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"Unscaled Heights of Empathy"

Presented on The Lutheran Hour on October 11, 2020
By Rev. Dr. Michael Zeigler, Lutheran Hour Speaker
Copyright 2020 Lutheran Hour Ministries

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Text: Daniel 2

"And how was your flight today?" the rideshare driver greeted her. It had been one of those days in the airport. She had a two-hour delay for her first flight, then a mad dash to catch the connecting flight, one and a half hours sitting on the tarmac, waiting for thunderstorms to pass. And to top it all off, at the end of the day, you guessed it, lost luggage. She was about to unleash this litany of trials on her rideshare driver, but then she took a breath and thought better of it. His accent suggested Africa to her. So instead of complaining about her day, she said, simply that it was fine. And by the way, where was he from? "Africa," he said. "Northern Africa?" She asked. "Why, yes."

And soon they were somberly discussing the tragic events that had led him to take refuge in the U.S. And it occurred to her that she had almost whined about lost luggage to a man who only months earlier had watched his family be murdered before his eyes. That story is shared by author Janet Bennett. It came to her through a colleague, and it illustrates the power of empathy. Empathy involves stepping outside of yourself. Empathy is as one ancient writer put it: "rejoicing with those who rejoice, and weeping with those who weep." Empathy is imagining yourself in that person's exact situation to see what they see, to feel what they feel, to imagine what it would be like to be in his place or hers.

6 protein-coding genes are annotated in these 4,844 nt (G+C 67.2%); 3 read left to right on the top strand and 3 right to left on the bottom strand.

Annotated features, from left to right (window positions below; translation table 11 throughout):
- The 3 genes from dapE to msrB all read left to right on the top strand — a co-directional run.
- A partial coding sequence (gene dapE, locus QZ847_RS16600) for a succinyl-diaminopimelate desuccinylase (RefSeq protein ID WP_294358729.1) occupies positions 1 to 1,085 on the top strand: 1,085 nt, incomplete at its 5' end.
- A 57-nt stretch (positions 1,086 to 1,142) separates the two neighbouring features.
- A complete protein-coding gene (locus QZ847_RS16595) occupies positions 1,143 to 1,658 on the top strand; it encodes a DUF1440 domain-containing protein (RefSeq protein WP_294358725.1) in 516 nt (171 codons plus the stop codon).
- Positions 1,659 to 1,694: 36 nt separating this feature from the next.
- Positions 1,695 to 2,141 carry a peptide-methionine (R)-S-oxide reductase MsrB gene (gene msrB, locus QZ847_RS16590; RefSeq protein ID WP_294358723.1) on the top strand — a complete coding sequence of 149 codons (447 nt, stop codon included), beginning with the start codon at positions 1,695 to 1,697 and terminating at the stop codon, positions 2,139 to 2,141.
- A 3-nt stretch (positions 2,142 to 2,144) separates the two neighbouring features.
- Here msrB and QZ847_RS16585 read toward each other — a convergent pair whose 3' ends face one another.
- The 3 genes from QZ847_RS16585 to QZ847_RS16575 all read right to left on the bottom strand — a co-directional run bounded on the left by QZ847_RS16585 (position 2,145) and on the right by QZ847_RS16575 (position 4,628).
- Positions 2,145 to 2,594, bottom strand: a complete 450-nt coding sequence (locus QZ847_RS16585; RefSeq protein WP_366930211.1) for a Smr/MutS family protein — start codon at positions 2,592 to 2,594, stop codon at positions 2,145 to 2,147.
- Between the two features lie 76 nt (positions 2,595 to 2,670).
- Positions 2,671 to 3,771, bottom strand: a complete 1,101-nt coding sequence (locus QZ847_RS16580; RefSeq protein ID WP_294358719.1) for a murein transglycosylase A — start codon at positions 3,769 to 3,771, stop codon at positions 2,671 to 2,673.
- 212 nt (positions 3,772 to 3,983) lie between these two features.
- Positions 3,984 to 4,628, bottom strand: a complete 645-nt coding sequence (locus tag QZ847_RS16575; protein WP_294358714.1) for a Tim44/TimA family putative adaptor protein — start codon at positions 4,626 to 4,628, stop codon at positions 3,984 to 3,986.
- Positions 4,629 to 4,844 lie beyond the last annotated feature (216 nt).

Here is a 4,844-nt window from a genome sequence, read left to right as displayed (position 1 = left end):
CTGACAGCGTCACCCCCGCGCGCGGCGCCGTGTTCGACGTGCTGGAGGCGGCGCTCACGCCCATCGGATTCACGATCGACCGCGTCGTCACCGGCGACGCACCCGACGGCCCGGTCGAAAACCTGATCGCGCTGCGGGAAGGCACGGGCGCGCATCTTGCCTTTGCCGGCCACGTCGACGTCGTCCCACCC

What do you say you and I step outside of ourselves for a moment and practice some empathy. Let's step into the cross-cultural experience of a young person who lived 2,600 years ago. His name is Daniel. He's a Jew. He was raised in Jerusalem. And when he was a young man, probably just a teenager, a king—a hateful violent man named Nebuchadnezzar—king of Babylon, invaded his city, and took him hostage along with some of his friends to be slaves in Babylon. In Babylon they were taught the language and the learning of the Babylonians so that they could be advisers, wise men, for the king's court.

Last week we listened to the first chapter of Daniel's story. This week we'll listen to chapter two. And as you listen, see if you can empathize with Daniel, and listen to how he practices empathy for others. These are excerpts from Daniel 2.

In the second year of his reign, Nebuchadnezzar, the king of Babylon, had a dream and it troubled him in his spirit and he couldn't sleep. So he summoned the magicians, the enchanters, the sorcerers, and astrologers for them to tell him what he had dreamed. When they had come in and stood before the king, he said to them, "I have had a dream that troubles my spirit. And I want to know what it means."